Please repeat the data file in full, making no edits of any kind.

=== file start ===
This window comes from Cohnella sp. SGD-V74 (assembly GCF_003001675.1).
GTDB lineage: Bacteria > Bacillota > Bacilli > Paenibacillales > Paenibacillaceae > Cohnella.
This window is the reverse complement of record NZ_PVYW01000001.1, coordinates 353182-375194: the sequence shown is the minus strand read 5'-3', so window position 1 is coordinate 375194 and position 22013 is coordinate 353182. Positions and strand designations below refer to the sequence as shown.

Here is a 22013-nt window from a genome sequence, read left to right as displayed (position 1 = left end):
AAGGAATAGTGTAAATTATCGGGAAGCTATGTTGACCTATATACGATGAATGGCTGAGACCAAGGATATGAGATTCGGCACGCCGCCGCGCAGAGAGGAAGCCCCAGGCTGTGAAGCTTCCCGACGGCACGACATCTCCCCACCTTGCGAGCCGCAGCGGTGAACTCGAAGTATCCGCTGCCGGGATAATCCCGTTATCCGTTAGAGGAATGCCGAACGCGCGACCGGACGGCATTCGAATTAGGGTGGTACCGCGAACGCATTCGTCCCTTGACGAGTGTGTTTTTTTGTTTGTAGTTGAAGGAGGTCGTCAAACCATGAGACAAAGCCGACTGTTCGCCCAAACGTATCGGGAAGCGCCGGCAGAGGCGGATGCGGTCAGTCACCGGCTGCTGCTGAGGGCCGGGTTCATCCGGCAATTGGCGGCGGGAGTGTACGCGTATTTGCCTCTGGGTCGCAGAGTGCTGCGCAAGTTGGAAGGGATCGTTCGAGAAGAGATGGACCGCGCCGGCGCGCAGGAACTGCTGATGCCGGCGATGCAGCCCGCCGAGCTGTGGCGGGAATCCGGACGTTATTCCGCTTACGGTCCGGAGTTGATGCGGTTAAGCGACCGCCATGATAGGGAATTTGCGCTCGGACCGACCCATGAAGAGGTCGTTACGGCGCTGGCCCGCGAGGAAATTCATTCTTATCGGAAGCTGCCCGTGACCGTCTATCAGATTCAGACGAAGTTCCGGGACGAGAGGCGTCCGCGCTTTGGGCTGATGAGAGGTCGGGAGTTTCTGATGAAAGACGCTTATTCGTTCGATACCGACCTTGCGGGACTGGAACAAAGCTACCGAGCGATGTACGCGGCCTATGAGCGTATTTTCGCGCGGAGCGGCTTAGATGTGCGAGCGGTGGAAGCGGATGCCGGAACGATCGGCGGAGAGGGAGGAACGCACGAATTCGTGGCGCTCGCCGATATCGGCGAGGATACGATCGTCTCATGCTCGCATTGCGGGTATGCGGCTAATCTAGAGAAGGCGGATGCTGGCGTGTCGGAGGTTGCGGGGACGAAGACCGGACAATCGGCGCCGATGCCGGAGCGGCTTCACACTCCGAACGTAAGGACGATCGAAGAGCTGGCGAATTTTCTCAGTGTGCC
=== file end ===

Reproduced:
This window comes from Cohnella sp. SGD-V74 (assembly GCF_003001675.1).
GTDB lineage: Bacteria > Bacillota > Bacilli > Paenibacillales > Paenibacillaceae > Cohnella.
This window is the reverse complement of record NZ_PVYW01000001.1, coordinates 353182-375194: the sequence shown is the minus strand read 5'-3', so window position 1 is coordinate 375194 and position 22013 is coordinate 353182. Positions and strand designations below refer to the sequence as shown.

Here is a 22013-nt window from a genome sequence, read left to right as displayed (position 1 = left end):
AAGGAATAGTGTAAATTATCGGGAAGCTATGTTGACCTATATACGATGAATGGCTGAGACCAAGGATATGAGATTCGGCACGCCGCCGCGCAGAGAGGAAGCCCCAGGCTGTGAAGCTTCCCGACGGCACGACATCTCCCCACCTTGCGAGCCGCAGCGGTGAACTCGAAGTATCCGCTGCCGGGATAATCCCGTTATCCGTTAGAGGAATGCCGAACGCGCGACCGGACGGCATTCGAATTAGGGTGGTACCGCGAACGCATTCGTCCCTTGACGAGTGTGTTTTTTTGTTTGTAGTTGAAGGAGGTCGTCAAACCATGAGACAAAGCCGACTGTTCGCCCAAACGTATCGGGAAGCGCCGGCAGAGGCGGATGCGGTCAGTCACCGGCTGCTGCTGAGGGCCGGGTTCATCCGGCAATTGGCGGCGGGAGTGTACGCGTATTTGCCTCTGGGTCGCAGAGTGCTGCGCAAGTTGGAAGGGATCGTTCGAGAAGAGATGGACCGCGCCGGCGCGCAGGAACTGCTGATGCCGGCGATGCAGCCCGCCGAGCTGTGGCGGGAATCCGGACGTTATTCCGCTTACGGTCCGGAGTTGATGCGGTTAAGCGACCGCCATGATAGGGAATTTGCGCTCGGACCGACCCATGAAGAGGTCGTTACGGCGCTGGCCCGCGAGGAAATTCATTCTTATCGGAAGCTGCCCGTGACCGTCTATCAGATTCAGACGAAGTTCCGGGACGAGAGGCGTCCGCGCTTTGGGCTGATGAGAGGTCGGGAGTTTCTGATGAAAGACGCTTATTCGTTCGATACCGACCTTGCGGGACTGGAACAAAGCTACCGAGCGATGTACGCGGCCTATGAGCGTATTTTCGCGCGGAGCGGCTTAGATGTGCGAGCGGTGGAAGCGGATGCCGGAACGATCGGCGGAGAGGGAGGAACGCACGAATTCGTGGCGCTCGCCGATATCGGCGAGGATACGATCGTCTCATGCTCGCATTGCGGGTATGCGGCTAATCTAGAGAAGGCGGATGCTGGCGTGTCGGAGGTTGCGGGGACGAAGACCGGACAATCGGCGCCGATGCCGGAGCGGCTTCACACTCCGAACGTAAGGACGATCGAAGAGCTGGCGAATTTTCTCAGTGTGCC